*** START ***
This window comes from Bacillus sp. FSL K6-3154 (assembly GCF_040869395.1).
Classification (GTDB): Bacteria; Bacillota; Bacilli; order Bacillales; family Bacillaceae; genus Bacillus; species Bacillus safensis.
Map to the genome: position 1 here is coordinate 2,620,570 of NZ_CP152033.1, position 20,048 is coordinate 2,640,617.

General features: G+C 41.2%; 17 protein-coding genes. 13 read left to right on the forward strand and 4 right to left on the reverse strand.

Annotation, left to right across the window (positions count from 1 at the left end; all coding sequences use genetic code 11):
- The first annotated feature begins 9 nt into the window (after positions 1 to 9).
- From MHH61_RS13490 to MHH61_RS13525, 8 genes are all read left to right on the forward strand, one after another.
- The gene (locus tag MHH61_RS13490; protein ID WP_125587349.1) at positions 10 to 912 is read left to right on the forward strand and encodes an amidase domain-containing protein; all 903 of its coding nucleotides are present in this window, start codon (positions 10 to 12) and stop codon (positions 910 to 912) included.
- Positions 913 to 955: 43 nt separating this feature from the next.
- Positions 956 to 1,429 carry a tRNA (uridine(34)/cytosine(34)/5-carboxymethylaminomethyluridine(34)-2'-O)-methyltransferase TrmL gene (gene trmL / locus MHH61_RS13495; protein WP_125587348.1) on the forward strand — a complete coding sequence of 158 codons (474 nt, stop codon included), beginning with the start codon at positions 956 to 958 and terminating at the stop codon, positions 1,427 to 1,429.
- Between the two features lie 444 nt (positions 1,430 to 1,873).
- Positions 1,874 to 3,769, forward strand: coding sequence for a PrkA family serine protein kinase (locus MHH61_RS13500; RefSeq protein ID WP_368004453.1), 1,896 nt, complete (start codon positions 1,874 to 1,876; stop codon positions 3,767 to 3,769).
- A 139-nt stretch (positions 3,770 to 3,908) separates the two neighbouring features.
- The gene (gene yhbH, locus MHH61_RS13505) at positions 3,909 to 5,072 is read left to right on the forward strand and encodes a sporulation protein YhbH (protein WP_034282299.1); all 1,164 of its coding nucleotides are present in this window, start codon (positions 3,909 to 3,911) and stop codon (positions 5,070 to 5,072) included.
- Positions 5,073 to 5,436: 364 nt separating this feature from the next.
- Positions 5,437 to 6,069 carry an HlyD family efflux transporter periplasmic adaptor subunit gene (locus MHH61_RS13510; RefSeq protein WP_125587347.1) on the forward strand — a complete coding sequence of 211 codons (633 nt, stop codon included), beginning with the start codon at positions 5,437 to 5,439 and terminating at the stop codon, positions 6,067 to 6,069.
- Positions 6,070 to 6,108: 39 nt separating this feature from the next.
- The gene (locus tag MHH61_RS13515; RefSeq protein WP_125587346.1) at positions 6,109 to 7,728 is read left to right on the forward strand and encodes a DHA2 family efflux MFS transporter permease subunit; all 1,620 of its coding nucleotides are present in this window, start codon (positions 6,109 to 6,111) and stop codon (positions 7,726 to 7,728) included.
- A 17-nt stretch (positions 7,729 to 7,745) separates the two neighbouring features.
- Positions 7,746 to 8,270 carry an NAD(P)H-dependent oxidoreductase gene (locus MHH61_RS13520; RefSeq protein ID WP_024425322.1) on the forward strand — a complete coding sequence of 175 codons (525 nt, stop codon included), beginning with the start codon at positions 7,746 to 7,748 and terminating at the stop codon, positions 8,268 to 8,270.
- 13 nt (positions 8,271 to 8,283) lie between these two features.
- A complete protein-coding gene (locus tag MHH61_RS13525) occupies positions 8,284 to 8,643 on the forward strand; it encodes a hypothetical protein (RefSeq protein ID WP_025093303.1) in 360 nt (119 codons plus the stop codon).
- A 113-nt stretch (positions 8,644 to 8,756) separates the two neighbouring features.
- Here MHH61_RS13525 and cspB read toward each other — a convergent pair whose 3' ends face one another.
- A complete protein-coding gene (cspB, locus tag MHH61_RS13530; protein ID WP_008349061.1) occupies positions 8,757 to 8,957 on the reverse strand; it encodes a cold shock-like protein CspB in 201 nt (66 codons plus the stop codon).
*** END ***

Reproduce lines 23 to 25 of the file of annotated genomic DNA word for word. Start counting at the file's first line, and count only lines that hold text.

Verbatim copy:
- A 113-nt stretch (positions 8,644 to 8,756) separates the two neighbouring features.
- Here MHH61_RS13525 and cspB read toward each other — a convergent pair whose 3' ends face one another.
- A complete protein-coding gene (cspB, locus tag MHH61_RS13530; protein ID WP_008349061.1) occupies positions 8,757 to 8,957 on the reverse strand; it encodes a cold shock-like protein CspB in 201 nt (66 codons plus the stop codon).